Philippine Pullout

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Reuters reports:

The Philippines said yesterday it plans to withdraw its troops from Iraq as soon as possible in order to save a Filipino hostage threatened with death by militants.

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  1. So they PHLIPPED?

  2. Welcome to war in the 21st century; where a government will stop fighting if they are in danger of losing a soldier. Or is this just an excuse to exit a increasingly unpopular war (that was never very popular to begin with)?

  3. What do you expect from the Coalition of the Billing?

    The presence of tiny contingents from fifth rate powers mattered very much to the hawks a year ago, zorel, when Bush was listing them off as if they had each put a division onto Normandy.

  4. So, rst, what does your brother have to say about the weather in Tikrit?

    What’s that, you don’t have a brother in Tikrit? Oh, well, rock on, braveheart.

  5. You think the Philippine gov’t would not have given in so quickly to the jihadis being that they their own situation with Muslim extremeists in Mindinao. As far as Bush treating tiny units from fifth rate countries as more important than they actually are is more symbolic than anything else. Kind of a thumbing your nose at France and Germany….see we do have a coalition. Well, I hope that Filipino man doesn’t get his head chopped off by Zarqawi and company.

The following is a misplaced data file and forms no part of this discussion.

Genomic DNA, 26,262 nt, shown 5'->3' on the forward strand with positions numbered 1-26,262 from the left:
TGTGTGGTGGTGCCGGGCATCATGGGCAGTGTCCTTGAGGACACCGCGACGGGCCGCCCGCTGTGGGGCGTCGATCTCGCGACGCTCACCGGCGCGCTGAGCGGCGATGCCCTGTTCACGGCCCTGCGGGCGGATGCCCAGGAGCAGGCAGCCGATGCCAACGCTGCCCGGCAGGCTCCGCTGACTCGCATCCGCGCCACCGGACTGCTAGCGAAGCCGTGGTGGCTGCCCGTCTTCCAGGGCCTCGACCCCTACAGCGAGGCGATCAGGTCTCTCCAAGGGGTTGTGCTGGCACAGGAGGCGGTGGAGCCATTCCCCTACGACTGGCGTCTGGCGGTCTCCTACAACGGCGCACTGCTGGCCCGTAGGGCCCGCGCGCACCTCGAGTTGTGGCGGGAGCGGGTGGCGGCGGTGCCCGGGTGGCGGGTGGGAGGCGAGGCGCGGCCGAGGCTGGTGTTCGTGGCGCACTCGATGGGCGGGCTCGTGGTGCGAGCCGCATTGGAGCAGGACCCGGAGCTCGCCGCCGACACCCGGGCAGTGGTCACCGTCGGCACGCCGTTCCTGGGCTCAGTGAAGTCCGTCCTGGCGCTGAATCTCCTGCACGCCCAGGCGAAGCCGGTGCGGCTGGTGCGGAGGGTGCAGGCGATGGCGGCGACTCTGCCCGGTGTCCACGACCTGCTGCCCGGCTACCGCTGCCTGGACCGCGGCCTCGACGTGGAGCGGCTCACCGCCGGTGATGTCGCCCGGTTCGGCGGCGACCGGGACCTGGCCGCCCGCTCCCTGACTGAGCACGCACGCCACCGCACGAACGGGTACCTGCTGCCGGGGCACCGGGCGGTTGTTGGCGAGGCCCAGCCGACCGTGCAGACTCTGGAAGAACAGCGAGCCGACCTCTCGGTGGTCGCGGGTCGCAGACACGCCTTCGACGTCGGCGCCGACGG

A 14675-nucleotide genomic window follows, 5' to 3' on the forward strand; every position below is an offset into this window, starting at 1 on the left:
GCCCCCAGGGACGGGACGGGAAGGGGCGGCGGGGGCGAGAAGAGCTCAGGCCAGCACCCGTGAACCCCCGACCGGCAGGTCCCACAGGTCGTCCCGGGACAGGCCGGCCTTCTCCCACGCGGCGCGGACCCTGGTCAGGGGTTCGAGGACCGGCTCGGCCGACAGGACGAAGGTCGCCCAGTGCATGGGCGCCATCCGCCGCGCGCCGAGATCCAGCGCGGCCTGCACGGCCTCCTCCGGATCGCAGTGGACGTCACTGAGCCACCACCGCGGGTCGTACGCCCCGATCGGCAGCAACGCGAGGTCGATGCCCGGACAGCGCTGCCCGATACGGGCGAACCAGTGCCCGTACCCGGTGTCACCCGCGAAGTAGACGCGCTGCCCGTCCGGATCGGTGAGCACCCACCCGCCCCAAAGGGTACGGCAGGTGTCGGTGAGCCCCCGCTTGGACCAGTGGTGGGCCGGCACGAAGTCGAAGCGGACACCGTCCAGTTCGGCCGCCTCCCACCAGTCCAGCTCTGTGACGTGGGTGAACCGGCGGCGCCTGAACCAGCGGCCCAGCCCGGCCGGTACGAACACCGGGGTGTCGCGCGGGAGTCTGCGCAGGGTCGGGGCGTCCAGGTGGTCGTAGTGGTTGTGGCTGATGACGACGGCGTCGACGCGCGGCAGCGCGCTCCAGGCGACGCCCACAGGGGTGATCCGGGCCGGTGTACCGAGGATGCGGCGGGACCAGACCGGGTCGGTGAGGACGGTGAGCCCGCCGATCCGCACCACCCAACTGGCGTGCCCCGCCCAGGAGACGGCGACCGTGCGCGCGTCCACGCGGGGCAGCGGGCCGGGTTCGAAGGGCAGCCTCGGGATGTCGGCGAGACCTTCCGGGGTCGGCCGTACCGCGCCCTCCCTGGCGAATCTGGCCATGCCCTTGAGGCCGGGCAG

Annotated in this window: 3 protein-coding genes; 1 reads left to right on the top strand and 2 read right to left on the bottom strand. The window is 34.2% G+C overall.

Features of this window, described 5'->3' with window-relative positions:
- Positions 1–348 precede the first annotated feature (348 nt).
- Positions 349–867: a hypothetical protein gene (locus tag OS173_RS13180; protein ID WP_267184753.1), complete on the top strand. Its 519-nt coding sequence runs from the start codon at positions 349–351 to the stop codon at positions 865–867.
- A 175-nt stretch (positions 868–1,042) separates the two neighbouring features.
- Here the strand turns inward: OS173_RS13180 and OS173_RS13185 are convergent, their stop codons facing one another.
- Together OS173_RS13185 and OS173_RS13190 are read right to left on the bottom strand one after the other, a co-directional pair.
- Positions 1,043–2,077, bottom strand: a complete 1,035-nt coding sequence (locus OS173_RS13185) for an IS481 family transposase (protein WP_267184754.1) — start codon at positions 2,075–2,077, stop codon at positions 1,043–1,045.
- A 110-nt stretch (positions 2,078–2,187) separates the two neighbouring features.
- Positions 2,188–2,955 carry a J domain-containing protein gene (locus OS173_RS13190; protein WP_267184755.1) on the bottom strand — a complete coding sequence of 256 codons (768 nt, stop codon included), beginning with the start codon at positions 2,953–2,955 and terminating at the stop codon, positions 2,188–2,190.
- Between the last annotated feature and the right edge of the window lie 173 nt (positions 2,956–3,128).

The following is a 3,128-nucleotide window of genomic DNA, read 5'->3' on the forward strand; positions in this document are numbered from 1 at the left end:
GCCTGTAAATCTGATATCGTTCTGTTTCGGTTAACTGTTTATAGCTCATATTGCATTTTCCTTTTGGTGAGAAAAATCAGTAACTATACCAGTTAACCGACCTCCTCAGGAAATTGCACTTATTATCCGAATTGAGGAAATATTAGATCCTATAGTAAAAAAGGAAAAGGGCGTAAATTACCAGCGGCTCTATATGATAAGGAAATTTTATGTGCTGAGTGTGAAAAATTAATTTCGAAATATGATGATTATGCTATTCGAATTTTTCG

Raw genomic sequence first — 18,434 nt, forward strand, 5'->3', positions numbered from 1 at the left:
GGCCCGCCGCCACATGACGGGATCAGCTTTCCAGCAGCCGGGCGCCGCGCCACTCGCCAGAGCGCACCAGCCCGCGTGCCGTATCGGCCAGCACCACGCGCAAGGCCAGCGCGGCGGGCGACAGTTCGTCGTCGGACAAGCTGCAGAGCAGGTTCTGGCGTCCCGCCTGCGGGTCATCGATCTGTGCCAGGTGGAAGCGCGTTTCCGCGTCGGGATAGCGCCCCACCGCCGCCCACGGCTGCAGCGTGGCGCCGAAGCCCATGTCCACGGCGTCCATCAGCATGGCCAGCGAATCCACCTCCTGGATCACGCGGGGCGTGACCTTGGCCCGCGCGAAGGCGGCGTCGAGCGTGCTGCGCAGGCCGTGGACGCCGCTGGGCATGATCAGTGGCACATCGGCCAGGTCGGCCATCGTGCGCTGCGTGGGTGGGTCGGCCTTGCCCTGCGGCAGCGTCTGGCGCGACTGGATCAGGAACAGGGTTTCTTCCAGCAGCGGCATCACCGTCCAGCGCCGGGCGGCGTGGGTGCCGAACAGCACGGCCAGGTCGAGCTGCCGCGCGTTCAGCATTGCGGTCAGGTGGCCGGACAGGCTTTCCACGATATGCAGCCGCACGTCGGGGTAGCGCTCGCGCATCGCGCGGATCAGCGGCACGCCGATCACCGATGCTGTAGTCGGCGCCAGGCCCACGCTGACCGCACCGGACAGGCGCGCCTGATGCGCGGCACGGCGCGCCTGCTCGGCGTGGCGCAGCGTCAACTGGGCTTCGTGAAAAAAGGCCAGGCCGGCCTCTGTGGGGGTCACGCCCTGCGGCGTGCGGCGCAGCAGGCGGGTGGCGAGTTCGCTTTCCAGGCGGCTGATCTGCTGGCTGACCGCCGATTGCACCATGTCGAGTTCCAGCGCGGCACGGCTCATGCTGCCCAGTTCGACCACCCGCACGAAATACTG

6. If we really had a real, robust coalition, we wouldn’t be so regularly hit with embarrassing stories about our allies bugging out. What we have is the equivalent of people who sign a petition so they can get the free tee shirt.

    But hey, only liberal wussies worry about our relations with the lesser countries of the world. We’re strong and they’re weak, so it’s not like what they do could matter to our efforts.

  7. The presence of tiny contingents from fifth rate powers mattered very much to the hawks a year ago, zorel

    Well, no, actually, it didn’t. The presence of countries like the UK, Australia, and Poland — countries actually capable of significant contribution — mattered to the hawks. The presence of the other members of the coalition only mattered inasmuch as they made arguments that the war was “unilateral” or “lacking in international support” look silly.

    Of course, calling countries “fifth-rate” opens a whole other can of worms. The United States is the only “first-rate” nation; our combined military and economic power utterly dwarfs that of any other country, or coalition of countries. Any coalition which the United States is involved in is inevitably going to boil down to “the United States, and a motley selection of profoundly less-significant countries, none of whose forces or money are actually needed”. Having a nation like France, or Russia, or Sweden, on our side is only important inasmuch as some people are impressed by big names.

    when Bush was listing them off as if they had each put a division onto Normandy

    Bush never pretended that most of the Coalition would be making major contributions. The point was that the nations had agreed to support us. The support of a nation like the Philippines or the Czech Republic is as significant — or, if you like, insignificant — as the opposition of a nation like, say, Sweden.

    The are two basic ways to look at international relations. The first — the United Nations view — is that each nation should have an voice. In this view, the Coalition of the Willing represented a solid group of nations supporting the liberation of Iraq.